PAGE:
The City of Boston gave every kindergartner $50 in a savings account as the school year started on Monday.
The program began in 2016 with a pilot program in 11 schools and is set to go statewide in 2020. Now, Boston Saves is reaching 4,000 kindergartners, who are automatically enrolled in an online savings account that they can use after graduating high school or completing their GED.
"This school year, we're celebrating the full-scale launch of a great program called Boston Saves. Through Boston Saves, kindergartners are automatically set up with a savings account for college and career training," Boston Mayor Marty Walsh said in a video posted on Monday.
Parents are incentivized to link their own account (like a 529 college savings plan) to their child's savings account. There are various incentives ranging from $20 to $25 a year encouraging parents to continue saving or even just read with their child, according to the Boston Saves website.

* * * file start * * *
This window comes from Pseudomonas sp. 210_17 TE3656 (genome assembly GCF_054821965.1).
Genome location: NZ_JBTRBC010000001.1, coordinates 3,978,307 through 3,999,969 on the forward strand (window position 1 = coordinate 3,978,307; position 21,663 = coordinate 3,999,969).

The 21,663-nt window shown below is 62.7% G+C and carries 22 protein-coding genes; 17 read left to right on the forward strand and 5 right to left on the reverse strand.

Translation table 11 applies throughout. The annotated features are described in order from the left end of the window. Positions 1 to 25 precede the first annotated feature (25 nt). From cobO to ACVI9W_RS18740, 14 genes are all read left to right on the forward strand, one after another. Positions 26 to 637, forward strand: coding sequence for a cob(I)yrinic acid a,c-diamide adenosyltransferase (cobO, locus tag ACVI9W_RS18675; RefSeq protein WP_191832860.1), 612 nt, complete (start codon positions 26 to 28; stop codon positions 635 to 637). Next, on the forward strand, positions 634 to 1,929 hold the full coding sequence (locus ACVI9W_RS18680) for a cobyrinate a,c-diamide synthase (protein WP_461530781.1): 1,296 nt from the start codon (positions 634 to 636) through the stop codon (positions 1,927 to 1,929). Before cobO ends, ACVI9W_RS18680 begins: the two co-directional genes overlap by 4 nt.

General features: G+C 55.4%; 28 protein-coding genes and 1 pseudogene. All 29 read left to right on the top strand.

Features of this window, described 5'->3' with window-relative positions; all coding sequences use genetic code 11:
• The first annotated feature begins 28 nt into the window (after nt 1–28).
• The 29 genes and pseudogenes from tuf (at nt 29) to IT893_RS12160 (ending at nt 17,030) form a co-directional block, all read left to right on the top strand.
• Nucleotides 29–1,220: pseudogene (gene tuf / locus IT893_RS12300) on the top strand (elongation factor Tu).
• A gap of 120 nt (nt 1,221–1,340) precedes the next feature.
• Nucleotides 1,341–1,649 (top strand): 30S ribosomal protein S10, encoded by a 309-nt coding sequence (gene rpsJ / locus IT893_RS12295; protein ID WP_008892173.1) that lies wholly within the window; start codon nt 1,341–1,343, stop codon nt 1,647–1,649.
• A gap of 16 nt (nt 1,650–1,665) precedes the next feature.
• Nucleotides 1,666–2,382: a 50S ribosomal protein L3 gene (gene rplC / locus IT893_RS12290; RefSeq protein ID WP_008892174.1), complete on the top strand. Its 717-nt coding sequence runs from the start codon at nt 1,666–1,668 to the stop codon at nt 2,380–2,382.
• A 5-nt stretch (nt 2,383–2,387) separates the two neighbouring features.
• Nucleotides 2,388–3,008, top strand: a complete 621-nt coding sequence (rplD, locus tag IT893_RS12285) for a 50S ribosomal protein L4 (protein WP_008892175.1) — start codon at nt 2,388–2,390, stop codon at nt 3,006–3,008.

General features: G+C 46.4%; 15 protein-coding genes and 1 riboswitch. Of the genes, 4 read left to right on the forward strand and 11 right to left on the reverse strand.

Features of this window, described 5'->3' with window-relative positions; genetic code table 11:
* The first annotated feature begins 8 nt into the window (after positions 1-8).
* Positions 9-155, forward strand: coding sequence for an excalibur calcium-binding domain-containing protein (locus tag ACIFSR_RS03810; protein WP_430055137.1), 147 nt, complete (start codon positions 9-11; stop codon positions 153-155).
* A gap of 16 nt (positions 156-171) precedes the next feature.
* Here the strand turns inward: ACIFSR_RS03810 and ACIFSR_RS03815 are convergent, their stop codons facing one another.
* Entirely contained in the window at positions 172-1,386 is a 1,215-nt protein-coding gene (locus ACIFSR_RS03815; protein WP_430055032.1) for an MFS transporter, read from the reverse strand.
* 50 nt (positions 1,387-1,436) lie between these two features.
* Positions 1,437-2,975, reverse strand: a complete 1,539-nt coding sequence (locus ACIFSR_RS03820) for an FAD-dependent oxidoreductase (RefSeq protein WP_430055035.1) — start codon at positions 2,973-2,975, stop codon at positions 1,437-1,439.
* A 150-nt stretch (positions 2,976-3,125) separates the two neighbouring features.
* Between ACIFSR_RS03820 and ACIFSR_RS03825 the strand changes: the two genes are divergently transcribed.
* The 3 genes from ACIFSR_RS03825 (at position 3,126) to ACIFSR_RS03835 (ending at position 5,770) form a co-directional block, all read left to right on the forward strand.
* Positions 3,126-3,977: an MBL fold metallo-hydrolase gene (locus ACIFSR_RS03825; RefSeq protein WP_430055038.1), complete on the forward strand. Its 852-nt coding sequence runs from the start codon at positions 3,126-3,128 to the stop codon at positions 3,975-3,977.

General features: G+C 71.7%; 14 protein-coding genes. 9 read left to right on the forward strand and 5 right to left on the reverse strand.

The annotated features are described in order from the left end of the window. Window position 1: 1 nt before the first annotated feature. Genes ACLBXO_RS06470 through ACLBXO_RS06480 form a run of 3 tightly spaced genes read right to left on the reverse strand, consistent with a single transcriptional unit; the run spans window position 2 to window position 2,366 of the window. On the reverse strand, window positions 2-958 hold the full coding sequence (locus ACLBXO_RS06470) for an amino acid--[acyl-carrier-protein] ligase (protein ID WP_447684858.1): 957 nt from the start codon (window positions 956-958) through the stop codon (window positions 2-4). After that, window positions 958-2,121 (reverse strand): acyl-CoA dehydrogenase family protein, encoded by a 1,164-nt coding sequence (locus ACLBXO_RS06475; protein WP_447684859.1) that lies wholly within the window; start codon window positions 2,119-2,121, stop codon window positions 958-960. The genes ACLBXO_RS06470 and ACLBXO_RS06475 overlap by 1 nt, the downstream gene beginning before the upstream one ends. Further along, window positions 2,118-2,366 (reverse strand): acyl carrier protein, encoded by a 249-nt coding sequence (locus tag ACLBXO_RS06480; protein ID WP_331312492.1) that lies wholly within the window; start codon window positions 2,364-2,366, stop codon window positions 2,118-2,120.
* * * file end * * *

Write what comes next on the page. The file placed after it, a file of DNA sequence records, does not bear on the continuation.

"Boston Saves is a program that Mayor Walsh announced shortly after he stepped into office. ... Through Boston Saves, we are showing families and their children that their City, schools, and community will support their efforts to achieve the future they imagine for themselves," Boston Saves manager Gosia Tomaszewska told FOXBusiness.
The program will cost Boston about $200,000 a year. Nonprofits and the private sector are also contributing.
Boston is launching its citywide program as many people are identifying student loan debt as a growing problem. While undergraduate students are not taking out as many federal student loans as they were five years ago, their parents are more likely to take out federal loans than they were in the past.